Five likely impacts of a CEDAH (Central Database of Available Hours)
- Skills: Being able to access a range of irregular work fosters “soft” skills in the local workforce. A stream of earning opportunities require basic computer skills, reliability and ability to discuss instructions. Those with high re-booking rates clearly have a solidity about their work that merits investment in more formal training. The CEDAH will show a manager which skills are available, hour-by-hour around his call center and link him to local workers who are readiest for upskilling according to his parameters.
- Hiring: “Try before you buy” can de-risk recruitment. Instead of relying on formal qualifications and interview skills, CEDAH workers flagging themselves as seeking full-time can be prioritized in bookings to, for example, deliver packages. The ones that work well can then be tagged for escalating hours until both sides are happy to create a formal job.
- Leavers: Ceasing employment can also be less of a cliff. An employee approaching retirement age can be offered the chance to sell her hours back to the firm at times of her choosing, perhaps with some guaranteed hours as incentive.
- Staffing-led opportunities: You own a specialist cough-sweet manufacturing plant. Running the production line requires people who blend ingredients, ensure quality, work the packing machine and dispatch the goods. You have a template on the CEDAH for numbers of people required against each role and an alert set for anytime outside normal hours when everyone on the list is available. Suddenly you are informed the mix of people you need is showing availability for Sunday. The total cost is displayed. A quick calculation of extra sales might have you clicking “Activate”.
- New businesses: A CEDAH makes it much easier to start a business: sell services through the CEDAH while doing other sorts of work until business can be full-time. If things go well, hire workers incrementally until it’s time to create jobs. Suppose bespoke tourist-guiding is a chosen niche. The CEDAH offers instant, no-cost, market entry allowing those bookings to be prioritized over other forms of work if you wish. Overwhelmed by bookings on public holidays? Find local CEDAH workers with customer service track records, book them for training then hire them as required.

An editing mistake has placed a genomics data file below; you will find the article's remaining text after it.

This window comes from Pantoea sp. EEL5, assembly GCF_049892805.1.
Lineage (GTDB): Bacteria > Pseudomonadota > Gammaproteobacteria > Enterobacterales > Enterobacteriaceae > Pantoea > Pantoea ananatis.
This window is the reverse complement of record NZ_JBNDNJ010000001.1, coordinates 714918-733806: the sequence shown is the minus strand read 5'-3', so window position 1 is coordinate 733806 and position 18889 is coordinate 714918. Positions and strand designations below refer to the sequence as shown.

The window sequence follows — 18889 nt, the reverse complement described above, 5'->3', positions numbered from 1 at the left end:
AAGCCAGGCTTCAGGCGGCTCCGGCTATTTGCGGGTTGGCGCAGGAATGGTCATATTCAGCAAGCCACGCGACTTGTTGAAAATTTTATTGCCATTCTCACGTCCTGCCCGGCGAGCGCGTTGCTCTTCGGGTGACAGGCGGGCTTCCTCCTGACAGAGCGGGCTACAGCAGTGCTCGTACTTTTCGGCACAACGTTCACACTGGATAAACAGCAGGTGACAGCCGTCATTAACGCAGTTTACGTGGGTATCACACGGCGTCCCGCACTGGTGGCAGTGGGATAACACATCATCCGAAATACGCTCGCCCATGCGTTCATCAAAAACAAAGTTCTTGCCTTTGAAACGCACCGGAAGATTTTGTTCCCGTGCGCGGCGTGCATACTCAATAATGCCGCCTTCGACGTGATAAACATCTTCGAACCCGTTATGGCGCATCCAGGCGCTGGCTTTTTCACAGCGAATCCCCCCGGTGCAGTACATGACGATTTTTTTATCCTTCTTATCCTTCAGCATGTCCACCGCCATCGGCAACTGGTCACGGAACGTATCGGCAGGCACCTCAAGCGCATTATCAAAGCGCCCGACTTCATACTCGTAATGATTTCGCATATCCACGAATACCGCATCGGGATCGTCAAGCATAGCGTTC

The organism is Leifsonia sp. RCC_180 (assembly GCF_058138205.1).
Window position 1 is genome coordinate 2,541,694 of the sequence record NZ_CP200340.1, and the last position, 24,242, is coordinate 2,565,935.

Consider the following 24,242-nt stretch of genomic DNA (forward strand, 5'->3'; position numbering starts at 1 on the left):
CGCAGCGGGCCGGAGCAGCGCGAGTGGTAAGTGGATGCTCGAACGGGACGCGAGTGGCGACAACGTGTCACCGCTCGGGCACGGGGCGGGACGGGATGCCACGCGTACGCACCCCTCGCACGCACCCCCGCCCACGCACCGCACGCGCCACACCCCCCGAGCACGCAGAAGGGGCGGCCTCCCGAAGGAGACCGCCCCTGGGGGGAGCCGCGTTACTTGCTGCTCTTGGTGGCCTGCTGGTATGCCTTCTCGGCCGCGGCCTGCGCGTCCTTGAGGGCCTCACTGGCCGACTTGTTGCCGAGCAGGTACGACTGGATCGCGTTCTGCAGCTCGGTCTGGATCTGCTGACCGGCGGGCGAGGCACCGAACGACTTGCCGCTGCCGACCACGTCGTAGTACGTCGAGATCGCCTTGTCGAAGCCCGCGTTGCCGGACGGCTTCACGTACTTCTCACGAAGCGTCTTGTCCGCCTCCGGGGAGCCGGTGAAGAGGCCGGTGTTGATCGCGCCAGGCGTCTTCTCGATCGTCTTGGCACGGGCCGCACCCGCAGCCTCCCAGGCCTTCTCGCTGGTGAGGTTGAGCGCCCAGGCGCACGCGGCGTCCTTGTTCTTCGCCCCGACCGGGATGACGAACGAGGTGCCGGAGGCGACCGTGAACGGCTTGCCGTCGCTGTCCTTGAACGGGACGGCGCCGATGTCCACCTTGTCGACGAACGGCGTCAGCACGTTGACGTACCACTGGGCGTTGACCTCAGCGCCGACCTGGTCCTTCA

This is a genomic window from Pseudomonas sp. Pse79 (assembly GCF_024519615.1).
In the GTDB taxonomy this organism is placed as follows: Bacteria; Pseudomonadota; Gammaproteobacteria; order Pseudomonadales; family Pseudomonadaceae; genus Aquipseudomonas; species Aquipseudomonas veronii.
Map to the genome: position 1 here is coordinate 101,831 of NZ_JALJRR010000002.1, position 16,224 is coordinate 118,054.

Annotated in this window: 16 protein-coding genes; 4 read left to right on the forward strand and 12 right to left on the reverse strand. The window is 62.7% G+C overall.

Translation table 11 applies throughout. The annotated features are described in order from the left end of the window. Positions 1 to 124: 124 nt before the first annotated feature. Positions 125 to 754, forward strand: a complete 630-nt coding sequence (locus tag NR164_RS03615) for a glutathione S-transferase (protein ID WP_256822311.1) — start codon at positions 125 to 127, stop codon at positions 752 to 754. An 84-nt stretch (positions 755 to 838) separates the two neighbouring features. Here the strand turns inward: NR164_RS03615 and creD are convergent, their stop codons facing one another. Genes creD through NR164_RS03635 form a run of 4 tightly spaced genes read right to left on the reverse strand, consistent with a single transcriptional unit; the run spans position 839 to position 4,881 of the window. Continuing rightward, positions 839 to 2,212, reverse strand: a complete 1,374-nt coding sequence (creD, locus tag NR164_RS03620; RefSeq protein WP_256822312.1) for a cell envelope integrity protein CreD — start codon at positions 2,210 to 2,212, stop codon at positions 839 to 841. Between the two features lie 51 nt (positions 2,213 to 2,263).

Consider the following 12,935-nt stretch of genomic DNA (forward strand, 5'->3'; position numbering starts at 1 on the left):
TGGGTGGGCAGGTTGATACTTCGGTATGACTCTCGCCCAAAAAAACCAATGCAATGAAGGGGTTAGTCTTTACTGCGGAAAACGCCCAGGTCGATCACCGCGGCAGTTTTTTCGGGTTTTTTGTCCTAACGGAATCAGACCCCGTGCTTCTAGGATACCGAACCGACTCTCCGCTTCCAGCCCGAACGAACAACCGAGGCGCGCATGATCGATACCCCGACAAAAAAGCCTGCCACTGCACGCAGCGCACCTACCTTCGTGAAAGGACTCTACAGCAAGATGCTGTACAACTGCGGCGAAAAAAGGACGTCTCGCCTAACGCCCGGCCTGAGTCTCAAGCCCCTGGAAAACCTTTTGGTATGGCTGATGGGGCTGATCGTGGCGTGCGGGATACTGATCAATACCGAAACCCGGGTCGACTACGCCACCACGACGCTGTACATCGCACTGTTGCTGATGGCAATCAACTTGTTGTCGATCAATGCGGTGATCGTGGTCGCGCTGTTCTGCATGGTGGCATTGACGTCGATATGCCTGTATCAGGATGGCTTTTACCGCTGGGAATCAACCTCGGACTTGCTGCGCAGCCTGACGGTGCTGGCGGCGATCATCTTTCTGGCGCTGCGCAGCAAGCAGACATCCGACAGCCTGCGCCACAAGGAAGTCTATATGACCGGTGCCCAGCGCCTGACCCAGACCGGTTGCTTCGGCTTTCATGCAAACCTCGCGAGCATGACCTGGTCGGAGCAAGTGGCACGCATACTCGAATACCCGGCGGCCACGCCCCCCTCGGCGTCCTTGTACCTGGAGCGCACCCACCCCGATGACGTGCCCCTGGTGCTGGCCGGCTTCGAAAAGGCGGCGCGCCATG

Mega-burger have 25 fast food outlets in “Flexcity” (an area with a CEDAH); the same number in Tradtown (an area focused exclusively on job creation). Low costs are critical, but quality of service directly impacts footfall. Mega-burger’s scheduling system decides how many staff are required at each outlet at any time.
In Flexicity, the scheduler software links to CEDAH. The company has put 500 CEDAH workers through its 3 hours of basic paid training, ensuring only those who had done at least 5 successful bookings elsewhere qualified. Applicants also had to accept Mega’s contract, including fixed pay, in the CEDAH. The system scheduled training sessions when managers and facilities where available.
Now Mega’s managers have a core staff but thousands of pre-trained available hours each day. Because there are so many competing options for workers in the CEDAH, Mega has offered “guaranteed hours” to people in its pool who have completed 25 bookings in their restaurants. This arrangement specifies the company will buy at least 12 hours if the worker is available for at least 20 that week. It gives the caterer flexibility and ensures each worker is exposed to as many buyers and opportunities as possible at times when its uncertain if they will be needed for burger assembly. A track record of reliability for an anchor employer quickly shows up on the CEDAH, opening doors to more opportunity.
Managers in Tradtown, which has little interest in flexible work, are caught between the need to schedule in line with customer activity and rules imposed to protect workers who are scheduled top-down by their software. They have only a small core of staff who must be slotted around restaurant needs.
Employers gain data-driven flexibility from a CEDAH but workers are also uniquely empowered. The biggest challenge may be inducing them to stay when a CEDAH will tell them what skills they could most profitably acquire and effortlessly expose them to buyers across whatever sectors they wish. Retaining these informed workers may become a key HR objective.
Paying above market rates is one way to keep full-timers out of the CEDAH, and trained CEDAH workers out of other employers’ bookings. Soft benefits such as lounges for breaks, social events or worker discounts will help. There may also be options around personalized training packages that reward continued loyalty. But the days of employers taking workers for granted because the switching costs of finding alternative employment, particularly if it involved a new sector, were prohibitive could be over.